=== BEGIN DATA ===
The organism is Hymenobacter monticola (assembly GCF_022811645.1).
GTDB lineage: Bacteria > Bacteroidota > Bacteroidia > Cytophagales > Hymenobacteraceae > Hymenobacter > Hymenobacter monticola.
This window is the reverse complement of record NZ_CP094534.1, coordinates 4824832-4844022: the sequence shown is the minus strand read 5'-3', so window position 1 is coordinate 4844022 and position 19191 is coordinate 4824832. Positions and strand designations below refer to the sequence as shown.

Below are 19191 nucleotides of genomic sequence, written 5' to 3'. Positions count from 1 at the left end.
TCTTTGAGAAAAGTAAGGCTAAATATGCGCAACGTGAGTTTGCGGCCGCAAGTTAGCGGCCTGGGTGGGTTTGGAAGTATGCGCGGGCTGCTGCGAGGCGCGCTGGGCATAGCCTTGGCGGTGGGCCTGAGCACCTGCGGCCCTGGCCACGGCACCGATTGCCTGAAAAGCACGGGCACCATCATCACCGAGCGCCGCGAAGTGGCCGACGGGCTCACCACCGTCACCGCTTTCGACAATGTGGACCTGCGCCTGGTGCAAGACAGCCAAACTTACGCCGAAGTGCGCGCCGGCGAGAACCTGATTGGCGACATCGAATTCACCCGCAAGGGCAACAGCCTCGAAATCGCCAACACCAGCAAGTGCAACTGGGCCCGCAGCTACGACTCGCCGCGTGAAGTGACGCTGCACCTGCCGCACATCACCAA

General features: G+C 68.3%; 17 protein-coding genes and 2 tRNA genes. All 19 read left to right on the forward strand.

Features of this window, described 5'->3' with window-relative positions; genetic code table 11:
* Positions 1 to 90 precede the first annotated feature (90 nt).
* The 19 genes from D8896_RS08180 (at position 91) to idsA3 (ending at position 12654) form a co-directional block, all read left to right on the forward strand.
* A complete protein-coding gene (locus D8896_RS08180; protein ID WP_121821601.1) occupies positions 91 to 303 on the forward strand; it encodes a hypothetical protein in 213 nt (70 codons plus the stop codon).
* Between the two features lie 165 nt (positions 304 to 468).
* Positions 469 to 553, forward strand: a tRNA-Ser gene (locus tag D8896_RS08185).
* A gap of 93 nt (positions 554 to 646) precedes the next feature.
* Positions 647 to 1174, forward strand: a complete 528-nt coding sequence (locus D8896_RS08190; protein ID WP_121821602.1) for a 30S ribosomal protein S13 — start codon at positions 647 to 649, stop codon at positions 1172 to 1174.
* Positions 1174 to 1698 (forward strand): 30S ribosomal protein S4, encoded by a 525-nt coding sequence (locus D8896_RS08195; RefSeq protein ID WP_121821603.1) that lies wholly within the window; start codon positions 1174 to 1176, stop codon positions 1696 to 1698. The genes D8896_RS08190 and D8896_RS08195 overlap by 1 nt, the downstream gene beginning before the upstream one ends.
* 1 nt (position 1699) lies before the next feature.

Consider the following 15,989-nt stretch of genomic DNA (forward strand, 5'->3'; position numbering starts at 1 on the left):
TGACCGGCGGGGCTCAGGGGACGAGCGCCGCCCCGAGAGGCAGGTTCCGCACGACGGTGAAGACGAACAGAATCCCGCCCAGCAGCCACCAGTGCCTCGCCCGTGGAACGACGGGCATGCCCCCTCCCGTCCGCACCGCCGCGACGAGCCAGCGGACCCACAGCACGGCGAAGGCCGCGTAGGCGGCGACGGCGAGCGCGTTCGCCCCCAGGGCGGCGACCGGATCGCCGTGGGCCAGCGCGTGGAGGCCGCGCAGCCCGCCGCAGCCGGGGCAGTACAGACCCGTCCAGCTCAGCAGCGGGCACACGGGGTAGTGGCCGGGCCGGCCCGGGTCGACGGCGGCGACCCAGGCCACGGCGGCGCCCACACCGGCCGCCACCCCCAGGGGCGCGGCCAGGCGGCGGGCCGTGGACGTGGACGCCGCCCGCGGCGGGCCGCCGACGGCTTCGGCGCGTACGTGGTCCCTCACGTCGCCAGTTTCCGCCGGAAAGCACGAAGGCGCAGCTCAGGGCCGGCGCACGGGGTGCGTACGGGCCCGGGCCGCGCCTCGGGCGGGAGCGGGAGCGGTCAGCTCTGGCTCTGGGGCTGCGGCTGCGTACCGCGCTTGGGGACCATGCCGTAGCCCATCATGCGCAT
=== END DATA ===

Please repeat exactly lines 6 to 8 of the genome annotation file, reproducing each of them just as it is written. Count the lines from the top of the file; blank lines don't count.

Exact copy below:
General features: G+C 68.3%; 17 protein-coding genes and 2 tRNA genes. All 19 read left to right on the forward strand.

Features of this window, described 5'->3' with window-relative positions; genetic code table 11:
* Positions 1 to 90 precede the first annotated feature (90 nt).